ISSN (Print) - 0012-9976 | ISSN (Online) - 2349-8846

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Statisticians and the Index Game

The United Nations Development Programme has been in the forefront of efforts to develop composite indexes for countries, but these exercises in statistical jugglery are of little practical value. 

About a year back, Roper Starch Company made a survey of levels of happiness in different countries and published its findings which caused considerable amusement as also wonderment. Indians were found to be the second happiest people in the world next only to the United States’ people; far happier than the British, the French and most Scandinavians. The findings were based on a survey of answers given by a large number of people in different countries. The survey also concluded that Indians attach much less importance to family relationship than the Americans and further that the Americans give more place to religion and god in their scheme of things.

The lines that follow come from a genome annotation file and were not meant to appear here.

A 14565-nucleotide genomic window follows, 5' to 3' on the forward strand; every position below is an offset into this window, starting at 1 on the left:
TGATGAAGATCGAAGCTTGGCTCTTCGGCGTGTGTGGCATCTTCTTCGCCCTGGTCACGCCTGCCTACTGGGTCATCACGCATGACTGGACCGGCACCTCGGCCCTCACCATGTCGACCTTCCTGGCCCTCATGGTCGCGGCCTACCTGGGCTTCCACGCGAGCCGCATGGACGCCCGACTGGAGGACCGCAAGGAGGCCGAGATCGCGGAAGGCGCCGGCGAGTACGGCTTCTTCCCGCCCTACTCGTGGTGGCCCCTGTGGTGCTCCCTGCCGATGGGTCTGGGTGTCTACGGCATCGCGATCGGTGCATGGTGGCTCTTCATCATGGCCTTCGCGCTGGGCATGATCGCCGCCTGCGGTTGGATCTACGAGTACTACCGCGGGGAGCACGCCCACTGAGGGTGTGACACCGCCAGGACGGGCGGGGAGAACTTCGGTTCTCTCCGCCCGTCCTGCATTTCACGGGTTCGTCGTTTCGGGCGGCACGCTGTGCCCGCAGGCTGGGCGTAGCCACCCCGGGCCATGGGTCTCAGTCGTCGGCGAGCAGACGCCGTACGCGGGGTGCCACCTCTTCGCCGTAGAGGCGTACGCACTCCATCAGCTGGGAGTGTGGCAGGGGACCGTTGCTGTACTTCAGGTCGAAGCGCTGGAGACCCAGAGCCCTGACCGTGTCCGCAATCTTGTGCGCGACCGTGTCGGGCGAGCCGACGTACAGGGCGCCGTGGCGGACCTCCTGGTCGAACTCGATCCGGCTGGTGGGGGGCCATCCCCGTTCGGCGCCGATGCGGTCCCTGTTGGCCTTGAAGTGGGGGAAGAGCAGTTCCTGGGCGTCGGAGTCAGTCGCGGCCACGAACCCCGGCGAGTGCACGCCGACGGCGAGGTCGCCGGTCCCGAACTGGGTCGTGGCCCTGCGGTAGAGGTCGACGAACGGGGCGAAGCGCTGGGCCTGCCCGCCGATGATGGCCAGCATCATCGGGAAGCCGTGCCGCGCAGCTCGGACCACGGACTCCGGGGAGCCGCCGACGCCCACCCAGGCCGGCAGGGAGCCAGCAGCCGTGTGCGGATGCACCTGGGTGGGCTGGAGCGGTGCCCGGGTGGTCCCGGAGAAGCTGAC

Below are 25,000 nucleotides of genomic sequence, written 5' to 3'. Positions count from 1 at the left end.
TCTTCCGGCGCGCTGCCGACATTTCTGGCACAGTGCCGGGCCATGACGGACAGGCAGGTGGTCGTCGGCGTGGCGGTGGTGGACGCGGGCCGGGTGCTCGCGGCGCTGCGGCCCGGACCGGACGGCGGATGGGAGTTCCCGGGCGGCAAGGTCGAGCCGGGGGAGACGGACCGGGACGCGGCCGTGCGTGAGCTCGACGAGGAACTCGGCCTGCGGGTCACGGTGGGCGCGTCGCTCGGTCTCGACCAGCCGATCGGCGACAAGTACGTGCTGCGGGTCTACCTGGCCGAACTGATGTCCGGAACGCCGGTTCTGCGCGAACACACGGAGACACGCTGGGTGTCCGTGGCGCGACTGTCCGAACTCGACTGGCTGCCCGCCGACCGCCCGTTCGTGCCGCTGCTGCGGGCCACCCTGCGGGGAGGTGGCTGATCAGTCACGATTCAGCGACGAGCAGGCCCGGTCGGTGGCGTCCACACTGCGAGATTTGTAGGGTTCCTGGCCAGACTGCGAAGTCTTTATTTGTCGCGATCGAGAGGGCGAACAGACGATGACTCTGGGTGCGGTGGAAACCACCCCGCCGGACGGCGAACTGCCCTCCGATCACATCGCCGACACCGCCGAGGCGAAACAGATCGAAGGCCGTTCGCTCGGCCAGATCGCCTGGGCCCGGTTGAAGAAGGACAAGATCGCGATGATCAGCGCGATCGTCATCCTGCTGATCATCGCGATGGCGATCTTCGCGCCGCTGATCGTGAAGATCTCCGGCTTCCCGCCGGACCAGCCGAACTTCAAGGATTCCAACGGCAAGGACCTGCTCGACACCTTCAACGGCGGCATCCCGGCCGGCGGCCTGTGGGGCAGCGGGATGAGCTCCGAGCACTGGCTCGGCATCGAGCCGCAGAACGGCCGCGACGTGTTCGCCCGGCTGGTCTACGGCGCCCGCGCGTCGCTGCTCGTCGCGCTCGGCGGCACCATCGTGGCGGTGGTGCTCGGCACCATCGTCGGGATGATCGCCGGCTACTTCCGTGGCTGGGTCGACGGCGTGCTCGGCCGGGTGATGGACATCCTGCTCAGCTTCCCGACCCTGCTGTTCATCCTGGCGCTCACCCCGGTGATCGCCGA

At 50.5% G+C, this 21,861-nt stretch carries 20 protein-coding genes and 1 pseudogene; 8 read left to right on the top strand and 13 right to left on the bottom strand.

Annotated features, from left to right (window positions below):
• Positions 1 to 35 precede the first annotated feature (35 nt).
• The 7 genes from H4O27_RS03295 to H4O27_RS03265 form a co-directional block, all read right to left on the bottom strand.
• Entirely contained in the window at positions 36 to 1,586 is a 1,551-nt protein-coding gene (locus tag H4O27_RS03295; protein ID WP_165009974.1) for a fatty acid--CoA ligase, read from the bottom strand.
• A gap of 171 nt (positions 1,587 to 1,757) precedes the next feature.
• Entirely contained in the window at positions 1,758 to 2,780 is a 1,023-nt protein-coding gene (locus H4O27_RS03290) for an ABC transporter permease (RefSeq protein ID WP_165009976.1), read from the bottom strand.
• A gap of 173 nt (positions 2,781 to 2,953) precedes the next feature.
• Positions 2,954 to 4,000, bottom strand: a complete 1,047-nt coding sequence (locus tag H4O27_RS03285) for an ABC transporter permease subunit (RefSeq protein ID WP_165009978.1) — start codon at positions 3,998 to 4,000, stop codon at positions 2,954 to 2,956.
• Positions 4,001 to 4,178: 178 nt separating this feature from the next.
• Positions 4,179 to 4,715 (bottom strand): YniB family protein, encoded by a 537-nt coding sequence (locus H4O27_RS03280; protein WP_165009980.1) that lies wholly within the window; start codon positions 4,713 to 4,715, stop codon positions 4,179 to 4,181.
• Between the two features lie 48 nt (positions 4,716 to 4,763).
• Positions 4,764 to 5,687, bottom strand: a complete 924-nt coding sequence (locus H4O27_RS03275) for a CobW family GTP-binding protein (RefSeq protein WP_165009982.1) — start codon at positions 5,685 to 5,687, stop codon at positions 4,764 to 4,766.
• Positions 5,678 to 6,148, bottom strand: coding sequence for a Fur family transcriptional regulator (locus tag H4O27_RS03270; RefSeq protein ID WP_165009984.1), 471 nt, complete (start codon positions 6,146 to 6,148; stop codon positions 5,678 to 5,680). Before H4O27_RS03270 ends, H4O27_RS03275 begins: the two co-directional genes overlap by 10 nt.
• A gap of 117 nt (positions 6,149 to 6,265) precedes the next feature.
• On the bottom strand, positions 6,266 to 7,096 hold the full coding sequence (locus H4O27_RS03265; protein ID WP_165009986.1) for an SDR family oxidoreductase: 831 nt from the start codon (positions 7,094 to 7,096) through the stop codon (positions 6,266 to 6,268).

George Cherian reports in The Economic Times, June 22, 2000 on the survey by Transparency International that establishes a CPI, not Communist Party of India but Corruption Perception Index. India this year ranked 72nd in the transparency index which makes it the 28th most corrupt country in the world; in the same bracket as Columbia. The most corrupt countries are said to be Cameroon and Nigeria. Denmark, Finland, New Zealand and Sweden are the cleanest countries with minimal corruption. United States at the 18th position and United Kingdom at the 14th on the transparency index are apparently way down in the corruption ranking. Russia is ranked 82nd on the index, making it the 18th most corrupt country. Pakistan does not feature on the index at all. India’s elevation from the 20th to the 28th most corrupt country is an optical illusion caused by the fact that the 1998 survey covered 85 countries while the 1999 one takes into account the situation in 99 countries.

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